The mission of the Department of Community and Regional Planning (CRP) at Temple University is to:
Strengthen the effectiveness of planning practice in creating sustainable communities.
Prepare students with the understanding, values, and skills that enable positive contributions in a rapidly changing world.
Advance knowledge and guide public decision-making through research and service.
Articulate public interests that are important to Philadelphia, the Commonwealth of Pennsylvania, and the mid-Atlantic region.
The Department of Community and Regional Planning has four strategic goals for 2013 to 2015:
Ensure that the department has the infrastructure and resources to provide a supportive environment for faculty and students.
Provide leadership on the role of planning in effecting societal challenges.
Provide an array of programs and initiatives that are mutually reinforcing and support the department's mission.
A Brief History of the Department of Community and
There is an urgent need for professionals involved in developing plans for the growth and revitalization of urban, suburban, and rural communities.
Planners are on the front lines of creating and maintaining sustainable communities at the local and regional level. They seek to improve the welfare of people and their environments, ranging from small villages and rural areas to large cities and ecosystems.
In 2002, the Temple University Board of Trustees approved bachelor and master degrees in Community and Regional Planning (CRP). Seventy-four students in the master's degree program have graduated to date. In 2006, the first Community and Regional Planning undergraduates completed the program.
In June 2009, the Temple University Board of Trustees formally approved the School of Environmental Design in the College of Liberal Arts. The School of Environmental Design builds upong the important work of the former Ambler College, incorporating Temple University Ambler's well regarded "green" programs and institutions - the Department of Landscape Architecture and Horticulture, the Department of Community and Regional Planning, and the Center for Sustainable Communities.
Planning concentrates on shaping such environments in response to the needs of their citizens. Planners engage citizens, political leaders, public agency officials, and representatives of industry, commerce, and non-profit organizations in this process through the use of numerous skills and tools; from preparing comprehensive plans and ordinances to negotiating solutions among diverse stakeholders to solving problems or taking advantage of opportunities. Planners must understand how cities, towns, and regions are structured and how to develop plans that maintain and improve the quality of life in those communities.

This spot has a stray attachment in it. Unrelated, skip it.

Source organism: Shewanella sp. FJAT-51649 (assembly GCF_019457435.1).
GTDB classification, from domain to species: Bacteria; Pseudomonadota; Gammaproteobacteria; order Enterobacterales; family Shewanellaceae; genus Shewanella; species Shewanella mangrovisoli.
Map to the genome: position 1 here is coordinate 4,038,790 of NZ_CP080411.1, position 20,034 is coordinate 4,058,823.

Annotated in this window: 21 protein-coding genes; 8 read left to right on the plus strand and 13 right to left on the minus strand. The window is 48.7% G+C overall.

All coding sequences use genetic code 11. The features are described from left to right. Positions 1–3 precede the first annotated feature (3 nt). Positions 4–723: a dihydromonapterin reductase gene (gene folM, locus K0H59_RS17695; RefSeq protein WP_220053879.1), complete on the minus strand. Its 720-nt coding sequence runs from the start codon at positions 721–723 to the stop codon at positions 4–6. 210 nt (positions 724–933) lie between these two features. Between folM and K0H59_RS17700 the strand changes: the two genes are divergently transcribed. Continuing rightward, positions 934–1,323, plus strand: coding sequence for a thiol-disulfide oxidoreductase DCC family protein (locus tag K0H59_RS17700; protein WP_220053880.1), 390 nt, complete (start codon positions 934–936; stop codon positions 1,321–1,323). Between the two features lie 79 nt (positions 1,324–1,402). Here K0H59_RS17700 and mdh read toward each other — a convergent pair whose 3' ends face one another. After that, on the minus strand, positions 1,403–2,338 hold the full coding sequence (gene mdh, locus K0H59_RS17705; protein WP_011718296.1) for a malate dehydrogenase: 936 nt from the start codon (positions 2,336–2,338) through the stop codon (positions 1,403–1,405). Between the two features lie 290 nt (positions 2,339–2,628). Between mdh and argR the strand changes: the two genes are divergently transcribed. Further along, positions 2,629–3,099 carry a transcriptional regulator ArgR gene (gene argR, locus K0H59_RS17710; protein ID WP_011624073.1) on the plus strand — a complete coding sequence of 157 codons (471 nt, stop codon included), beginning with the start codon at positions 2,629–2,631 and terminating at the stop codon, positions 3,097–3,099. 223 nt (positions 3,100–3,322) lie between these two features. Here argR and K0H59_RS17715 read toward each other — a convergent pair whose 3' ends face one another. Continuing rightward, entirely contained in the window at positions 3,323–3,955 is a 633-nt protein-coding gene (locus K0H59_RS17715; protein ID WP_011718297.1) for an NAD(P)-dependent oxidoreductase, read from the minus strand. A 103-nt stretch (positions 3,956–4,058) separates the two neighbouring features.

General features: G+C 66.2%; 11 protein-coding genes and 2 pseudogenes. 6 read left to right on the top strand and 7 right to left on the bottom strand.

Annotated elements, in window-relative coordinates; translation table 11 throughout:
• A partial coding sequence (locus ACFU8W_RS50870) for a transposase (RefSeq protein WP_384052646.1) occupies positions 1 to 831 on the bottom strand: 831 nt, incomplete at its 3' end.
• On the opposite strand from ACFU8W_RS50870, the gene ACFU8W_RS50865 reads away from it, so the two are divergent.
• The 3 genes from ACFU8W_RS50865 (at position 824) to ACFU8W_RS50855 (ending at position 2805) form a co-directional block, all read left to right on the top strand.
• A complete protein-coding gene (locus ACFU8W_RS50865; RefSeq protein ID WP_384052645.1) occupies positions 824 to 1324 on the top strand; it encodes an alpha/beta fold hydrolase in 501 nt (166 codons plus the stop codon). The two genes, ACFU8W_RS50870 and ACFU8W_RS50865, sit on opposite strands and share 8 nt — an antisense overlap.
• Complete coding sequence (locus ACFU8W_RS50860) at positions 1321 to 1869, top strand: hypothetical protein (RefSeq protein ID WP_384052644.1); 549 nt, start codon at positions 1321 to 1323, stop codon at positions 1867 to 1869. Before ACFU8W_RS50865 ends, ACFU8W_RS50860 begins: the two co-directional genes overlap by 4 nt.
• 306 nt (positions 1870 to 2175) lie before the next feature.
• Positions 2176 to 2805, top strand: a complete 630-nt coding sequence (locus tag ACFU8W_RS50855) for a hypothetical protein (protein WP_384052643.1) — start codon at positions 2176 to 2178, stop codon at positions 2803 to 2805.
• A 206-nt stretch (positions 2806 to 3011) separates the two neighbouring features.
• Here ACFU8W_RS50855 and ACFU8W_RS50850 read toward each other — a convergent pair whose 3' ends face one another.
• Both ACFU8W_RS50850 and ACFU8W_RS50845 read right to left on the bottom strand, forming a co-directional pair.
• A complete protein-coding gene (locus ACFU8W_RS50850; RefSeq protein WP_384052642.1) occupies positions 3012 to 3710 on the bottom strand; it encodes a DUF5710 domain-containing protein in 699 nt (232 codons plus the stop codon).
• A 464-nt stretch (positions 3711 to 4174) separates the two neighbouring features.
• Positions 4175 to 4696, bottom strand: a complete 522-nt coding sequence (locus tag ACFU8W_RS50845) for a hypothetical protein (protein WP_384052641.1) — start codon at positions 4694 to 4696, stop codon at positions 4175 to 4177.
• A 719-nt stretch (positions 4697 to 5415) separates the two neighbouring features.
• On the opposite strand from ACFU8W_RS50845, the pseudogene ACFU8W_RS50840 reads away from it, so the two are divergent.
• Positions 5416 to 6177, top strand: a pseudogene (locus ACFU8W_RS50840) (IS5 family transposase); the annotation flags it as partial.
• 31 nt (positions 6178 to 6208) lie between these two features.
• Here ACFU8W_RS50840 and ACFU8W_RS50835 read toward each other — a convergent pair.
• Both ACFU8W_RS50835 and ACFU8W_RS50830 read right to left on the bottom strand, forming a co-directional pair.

The School of Environmental Design community and the Department of Community and Regional Planning (B.S. and M.S.) provides students with a broad-based understanding and awareness of these multi-dimensional land-use and planning issues. Students develop an understanding of the physical and economic aspects of planning, sensitivity to the social and environmental impact of planning decisions, and a knowledge of governmental structures as they apply to planning.
To address planning issues, students acquire problem-solving skills - Geographic Information Systems (GIS) and computer skills, site planning, planning and zoning law, research and design methods, negotiation and mediation abilities, and communication skills - and experience working in teams and the real-life world of a required internship.
Since the program's inception, students in the Community and Regional Planning program have helped map out the sustainable future of municipalities such as Milford Township, Bucks County, and Fort Washington in Montgomery County. They've also examined flooding concerns in the Pennypack Creek Watershed and the Fort Washington Office Park; transportation issues along the much-traveled Route 309 corridor; and historic preservation in Springfield Township, Montgomery County.
Students with degrees in Planning and Community Development have many employment options in the public and private sectors. Community and Regional Planning graduates and current students have found careers that directly impact communities throughout the region; securing positions with the likes of the Montgomery County Planning Commission; Radnor Township; the Department of Homeland Security; Hunterdon County, New Jersey; area environmental, land use, and economic development firms; and Temple's own Center for Sustainable Communities.
For more information on the Department of Community and Regional Planning, its faculty, and student and faculty research, call 267-468-8300.